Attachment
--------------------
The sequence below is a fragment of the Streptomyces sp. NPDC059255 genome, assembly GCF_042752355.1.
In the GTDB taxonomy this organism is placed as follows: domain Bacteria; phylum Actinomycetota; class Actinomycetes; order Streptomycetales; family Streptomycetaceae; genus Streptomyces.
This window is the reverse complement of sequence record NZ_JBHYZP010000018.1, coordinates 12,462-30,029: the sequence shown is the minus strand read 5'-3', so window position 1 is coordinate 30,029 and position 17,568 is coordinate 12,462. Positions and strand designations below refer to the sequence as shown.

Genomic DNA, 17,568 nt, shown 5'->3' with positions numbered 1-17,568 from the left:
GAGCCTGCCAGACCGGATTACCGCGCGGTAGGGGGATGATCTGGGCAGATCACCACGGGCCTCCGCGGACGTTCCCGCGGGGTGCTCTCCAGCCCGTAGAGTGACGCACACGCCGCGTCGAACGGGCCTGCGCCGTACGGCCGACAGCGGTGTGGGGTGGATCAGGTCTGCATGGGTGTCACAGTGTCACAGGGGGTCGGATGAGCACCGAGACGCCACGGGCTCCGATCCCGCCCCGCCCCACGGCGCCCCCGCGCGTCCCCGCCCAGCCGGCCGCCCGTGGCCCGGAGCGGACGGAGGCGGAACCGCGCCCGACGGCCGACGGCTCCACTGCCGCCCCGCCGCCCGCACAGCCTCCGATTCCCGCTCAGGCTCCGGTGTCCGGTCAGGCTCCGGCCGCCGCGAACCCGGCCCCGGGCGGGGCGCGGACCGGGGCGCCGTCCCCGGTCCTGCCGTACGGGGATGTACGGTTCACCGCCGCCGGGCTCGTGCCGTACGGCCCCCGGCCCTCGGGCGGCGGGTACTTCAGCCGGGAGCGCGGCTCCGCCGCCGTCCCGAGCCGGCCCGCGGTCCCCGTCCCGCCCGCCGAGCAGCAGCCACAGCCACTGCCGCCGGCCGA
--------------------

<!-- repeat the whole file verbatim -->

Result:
The sequence below is a fragment of the Streptomyces sp. NPDC059255 genome, assembly GCF_042752355.1.
In the GTDB taxonomy this organism is placed as follows: domain Bacteria; phylum Actinomycetota; class Actinomycetes; order Streptomycetales; family Streptomycetaceae; genus Streptomyces.
This window is the reverse complement of sequence record NZ_JBHYZP010000018.1, coordinates 12,462-30,029: the sequence shown is the minus strand read 5'-3', so window position 1 is coordinate 30,029 and position 17,568 is coordinate 12,462. Positions and strand designations below refer to the sequence as shown.

Genomic DNA, 17,568 nt, shown 5'->3' with positions numbered 1-17,568 from the left:
GAGCCTGCCAGACCGGATTACCGCGCGGTAGGGGGATGATCTGGGCAGATCACCACGGGCCTCCGCGGACGTTCCCGCGGGGTGCTCTCCAGCCCGTAGAGTGACGCACACGCCGCGTCGAACGGGCCTGCGCCGTACGGCCGACAGCGGTGTGGGGTGGATCAGGTCTGCATGGGTGTCACAGTGTCACAGGGGGTCGGATGAGCACCGAGACGCCACGGGCTCCGATCCCGCCCCGCCCCACGGCGCCCCCGCGCGTCCCCGCCCAGCCGGCCGCCCGTGGCCCGGAGCGGACGGAGGCGGAACCGCGCCCGACGGCCGACGGCTCCACTGCCGCCCCGCCGCCCGCACAGCCTCCGATTCCCGCTCAGGCTCCGGTGTCCGGTCAGGCTCCGGCCGCCGCGAACCCGGCCCCGGGCGGGGCGCGGACCGGGGCGCCGTCCCCGGTCCTGCCGTACGGGGATGTACGGTTCACCGCCGCCGGGCTCGTGCCGTACGGCCCCCGGCCCTCGGGCGGCGGGTACTTCAGCCGGGAGCGCGGCTCCGCCGCCGTCCCGAGCCGGCCCGCGGTCCCCGTCCCGCCCGCCGAGCAGCAGCCACAGCCACTGCCGCCGGCCGA